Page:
Another problem with the machine was after several hours of working, bearings started to come lose, the company had no other solution than to send me a new XZ axis (twice). A community member suggested loctitie, and the original parts have held since. One of the times the bearings failed caused the board to burn from the spindle motor dropping straight into the board. The bit in the picture was gold in color and is black from burning.

 

The control board also caught fire once because of a bad wire adapter the company sent me

 

I ended up making over 30 different parts using scrap wood, learning something different from each run. I used gears and simple shapes to learn from. Most of my learning came from making mistakes and learning how to correct for them. (Parts were made following the order of left to right, top to bottom) the first 6-8 runs were used to get the correct speeding for running each bit, as the company provided no information on what bit is for what. The next dozen runs focused on getting the correct shape and spacing. The final runs were perfecting more details and cleanness.

Picture should be rotated to the right

The goal with this project was to learn the process on how to make custom parts using CNC machining. I learned much of this project through making mistakes. Even at the end, the “final” gears are not perfect. I dropped the piece, broke the handle and replaced it with a nail. The gears are not perfectly flat on the bottom either because I used scrap wood and I do not have a planner to smooth both sides. Something I continued to learn with this project, nothing is ever perfect and ever will be. I worked to make this project the best I could in the time I had it, but every time I look at it, there is something I could have done better with it, some little thing I could have improved on. None of this went as planned either, from waiting for parts or the few fires I made on the machine. Life is unexpected and you just have to make the best out of it.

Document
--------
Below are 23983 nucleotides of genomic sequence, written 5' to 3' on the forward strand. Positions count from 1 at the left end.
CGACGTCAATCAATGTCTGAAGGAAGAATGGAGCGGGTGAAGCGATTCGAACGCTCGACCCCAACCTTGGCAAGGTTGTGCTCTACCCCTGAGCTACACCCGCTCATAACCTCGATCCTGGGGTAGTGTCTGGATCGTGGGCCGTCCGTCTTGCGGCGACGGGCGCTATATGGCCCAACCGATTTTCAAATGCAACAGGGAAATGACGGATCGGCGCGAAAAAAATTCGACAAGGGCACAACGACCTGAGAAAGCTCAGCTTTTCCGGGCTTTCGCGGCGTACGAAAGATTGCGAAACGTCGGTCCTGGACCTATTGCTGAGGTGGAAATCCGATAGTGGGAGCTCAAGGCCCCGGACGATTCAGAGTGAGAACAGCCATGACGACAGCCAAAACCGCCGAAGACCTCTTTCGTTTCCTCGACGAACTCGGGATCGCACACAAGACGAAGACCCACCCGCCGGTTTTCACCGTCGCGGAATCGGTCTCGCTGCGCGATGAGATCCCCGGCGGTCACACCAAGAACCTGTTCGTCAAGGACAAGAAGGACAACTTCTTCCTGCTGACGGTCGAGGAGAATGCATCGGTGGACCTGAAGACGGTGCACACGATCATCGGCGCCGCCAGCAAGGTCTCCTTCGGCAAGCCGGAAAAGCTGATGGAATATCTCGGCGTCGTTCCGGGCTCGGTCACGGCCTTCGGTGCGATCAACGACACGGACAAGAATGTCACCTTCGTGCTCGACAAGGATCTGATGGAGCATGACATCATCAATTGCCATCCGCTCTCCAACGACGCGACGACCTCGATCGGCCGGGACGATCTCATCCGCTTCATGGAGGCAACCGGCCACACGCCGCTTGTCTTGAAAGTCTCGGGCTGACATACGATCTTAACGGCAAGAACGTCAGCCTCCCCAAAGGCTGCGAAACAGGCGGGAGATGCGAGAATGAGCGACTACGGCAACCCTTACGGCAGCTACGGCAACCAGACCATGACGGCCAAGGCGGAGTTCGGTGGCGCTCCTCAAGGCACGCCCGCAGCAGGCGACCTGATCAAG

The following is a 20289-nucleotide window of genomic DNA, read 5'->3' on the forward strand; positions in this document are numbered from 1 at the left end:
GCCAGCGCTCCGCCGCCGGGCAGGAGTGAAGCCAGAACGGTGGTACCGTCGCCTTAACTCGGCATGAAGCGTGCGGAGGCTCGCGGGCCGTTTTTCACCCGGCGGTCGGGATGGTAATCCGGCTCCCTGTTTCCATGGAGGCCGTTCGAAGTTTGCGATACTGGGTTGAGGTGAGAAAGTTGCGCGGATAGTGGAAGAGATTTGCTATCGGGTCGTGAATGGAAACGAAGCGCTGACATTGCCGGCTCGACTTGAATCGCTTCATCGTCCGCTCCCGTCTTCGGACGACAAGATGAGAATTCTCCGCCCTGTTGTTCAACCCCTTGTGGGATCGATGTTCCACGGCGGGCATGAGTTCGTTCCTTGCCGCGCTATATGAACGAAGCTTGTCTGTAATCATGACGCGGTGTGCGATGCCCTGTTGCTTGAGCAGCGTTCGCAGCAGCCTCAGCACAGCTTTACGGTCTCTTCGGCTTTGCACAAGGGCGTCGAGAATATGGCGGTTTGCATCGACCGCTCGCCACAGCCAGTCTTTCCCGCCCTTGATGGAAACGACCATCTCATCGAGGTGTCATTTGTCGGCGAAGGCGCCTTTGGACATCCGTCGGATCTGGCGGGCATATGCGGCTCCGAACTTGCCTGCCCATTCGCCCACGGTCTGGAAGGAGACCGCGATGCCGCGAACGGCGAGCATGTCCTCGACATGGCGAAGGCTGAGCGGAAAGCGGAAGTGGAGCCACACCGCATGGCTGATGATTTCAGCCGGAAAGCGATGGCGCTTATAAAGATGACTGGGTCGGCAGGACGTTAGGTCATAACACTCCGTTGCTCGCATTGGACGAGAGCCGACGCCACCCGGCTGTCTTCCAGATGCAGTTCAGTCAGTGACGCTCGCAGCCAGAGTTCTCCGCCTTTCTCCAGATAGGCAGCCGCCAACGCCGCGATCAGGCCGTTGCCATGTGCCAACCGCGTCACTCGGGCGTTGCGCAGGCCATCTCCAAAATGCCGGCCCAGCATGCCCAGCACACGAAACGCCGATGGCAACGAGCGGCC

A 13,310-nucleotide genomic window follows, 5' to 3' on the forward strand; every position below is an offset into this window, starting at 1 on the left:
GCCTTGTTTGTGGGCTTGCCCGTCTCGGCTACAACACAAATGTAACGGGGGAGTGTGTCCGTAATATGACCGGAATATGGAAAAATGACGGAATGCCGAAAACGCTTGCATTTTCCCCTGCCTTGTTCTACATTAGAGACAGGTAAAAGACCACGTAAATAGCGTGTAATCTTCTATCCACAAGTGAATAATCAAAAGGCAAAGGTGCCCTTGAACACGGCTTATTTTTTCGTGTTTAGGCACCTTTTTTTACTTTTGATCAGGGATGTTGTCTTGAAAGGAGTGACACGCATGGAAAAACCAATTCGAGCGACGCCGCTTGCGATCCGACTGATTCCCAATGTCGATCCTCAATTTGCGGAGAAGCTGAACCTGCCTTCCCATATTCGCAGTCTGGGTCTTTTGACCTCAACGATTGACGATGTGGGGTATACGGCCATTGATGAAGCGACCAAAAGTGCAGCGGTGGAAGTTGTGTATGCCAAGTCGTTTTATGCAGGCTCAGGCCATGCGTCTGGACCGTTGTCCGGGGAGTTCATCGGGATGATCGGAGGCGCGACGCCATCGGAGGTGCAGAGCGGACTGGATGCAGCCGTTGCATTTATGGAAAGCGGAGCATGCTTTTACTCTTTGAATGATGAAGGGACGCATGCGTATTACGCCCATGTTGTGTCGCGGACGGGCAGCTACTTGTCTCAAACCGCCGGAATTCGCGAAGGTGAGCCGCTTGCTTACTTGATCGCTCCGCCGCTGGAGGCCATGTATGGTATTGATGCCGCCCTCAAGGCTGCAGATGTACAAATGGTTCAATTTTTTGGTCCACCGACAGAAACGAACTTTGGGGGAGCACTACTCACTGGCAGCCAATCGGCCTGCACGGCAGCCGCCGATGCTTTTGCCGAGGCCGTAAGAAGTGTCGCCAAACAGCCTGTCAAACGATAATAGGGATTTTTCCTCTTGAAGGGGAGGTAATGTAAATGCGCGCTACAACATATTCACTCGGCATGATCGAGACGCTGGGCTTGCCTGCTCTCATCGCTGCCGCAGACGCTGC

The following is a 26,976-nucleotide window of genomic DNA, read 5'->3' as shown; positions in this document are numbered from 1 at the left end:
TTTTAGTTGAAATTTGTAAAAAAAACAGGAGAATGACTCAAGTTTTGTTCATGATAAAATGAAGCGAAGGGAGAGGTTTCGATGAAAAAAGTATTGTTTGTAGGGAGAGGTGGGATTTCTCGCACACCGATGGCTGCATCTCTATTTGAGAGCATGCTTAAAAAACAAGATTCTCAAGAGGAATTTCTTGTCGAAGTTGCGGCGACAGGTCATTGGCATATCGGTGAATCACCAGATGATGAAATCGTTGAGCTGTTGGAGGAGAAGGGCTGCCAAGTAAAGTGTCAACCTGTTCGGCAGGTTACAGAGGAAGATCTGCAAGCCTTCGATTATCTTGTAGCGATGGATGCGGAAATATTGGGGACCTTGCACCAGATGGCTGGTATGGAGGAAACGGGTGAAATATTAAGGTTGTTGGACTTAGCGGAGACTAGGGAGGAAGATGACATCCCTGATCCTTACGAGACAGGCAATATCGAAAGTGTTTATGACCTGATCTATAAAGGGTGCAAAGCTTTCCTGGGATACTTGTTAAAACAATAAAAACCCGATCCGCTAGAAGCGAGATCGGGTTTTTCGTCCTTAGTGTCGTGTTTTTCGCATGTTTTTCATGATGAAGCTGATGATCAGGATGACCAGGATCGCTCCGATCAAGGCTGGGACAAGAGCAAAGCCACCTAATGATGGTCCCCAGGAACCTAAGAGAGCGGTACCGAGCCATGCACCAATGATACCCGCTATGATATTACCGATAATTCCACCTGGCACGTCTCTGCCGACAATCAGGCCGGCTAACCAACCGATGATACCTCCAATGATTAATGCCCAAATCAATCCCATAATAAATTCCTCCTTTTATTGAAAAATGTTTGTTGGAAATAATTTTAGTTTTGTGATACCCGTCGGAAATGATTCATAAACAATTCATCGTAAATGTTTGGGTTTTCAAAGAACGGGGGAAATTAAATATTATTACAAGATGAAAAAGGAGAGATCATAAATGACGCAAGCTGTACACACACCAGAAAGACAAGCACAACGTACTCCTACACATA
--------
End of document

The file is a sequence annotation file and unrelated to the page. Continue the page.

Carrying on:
This is what the machine looks like when it has finished a single gear and has drilled the center hole for the next.

Vocal Lessons

1. My STEP project was a creative and artistic endeavor where I was taking vocal lessons. I did virtual lessons once a week and practiced the other days of the week by myself. 

2. Something I wasn’t expecting was how challenging it was to learn how to sing. I had no prior experience, but I thought I would pick up quickly (I was definitely wrong). I was prepared to be able to sing well by the end of this, but that was just not the case. I can sometimes be an impatient person. I like to see results quickly and when things take a while I end up getting frustrated. This experience has forced me to really put in the time and effort in order to learn this new skill.